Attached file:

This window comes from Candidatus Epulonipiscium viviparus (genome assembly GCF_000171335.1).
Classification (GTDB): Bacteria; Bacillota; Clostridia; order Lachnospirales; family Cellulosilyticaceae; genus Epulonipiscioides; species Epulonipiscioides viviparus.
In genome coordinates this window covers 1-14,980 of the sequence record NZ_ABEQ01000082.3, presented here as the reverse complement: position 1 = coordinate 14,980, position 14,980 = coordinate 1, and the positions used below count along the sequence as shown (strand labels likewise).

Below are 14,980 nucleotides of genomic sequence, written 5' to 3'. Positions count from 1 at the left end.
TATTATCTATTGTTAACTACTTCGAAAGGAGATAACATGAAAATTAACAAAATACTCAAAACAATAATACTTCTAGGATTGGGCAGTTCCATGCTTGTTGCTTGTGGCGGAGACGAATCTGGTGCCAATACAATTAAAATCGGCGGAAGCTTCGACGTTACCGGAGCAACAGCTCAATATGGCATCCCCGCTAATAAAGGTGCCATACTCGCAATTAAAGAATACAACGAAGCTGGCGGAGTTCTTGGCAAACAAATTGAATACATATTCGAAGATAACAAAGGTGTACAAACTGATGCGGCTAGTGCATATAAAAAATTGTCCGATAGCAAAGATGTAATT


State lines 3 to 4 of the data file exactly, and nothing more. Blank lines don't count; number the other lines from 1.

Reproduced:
In genome coordinates this window covers 1-14,980 of the sequence record NZ_ABEQ01000082.3, presented here as the reverse complement: position 1 = coordinate 14,980, position 14,980 = coordinate 1, and the positions used below count along the sequence as shown (strand labels likewise).

Below are 14,980 nucleotides of genomic sequence, written 5' to 3'. Positions count from 1 at the left end.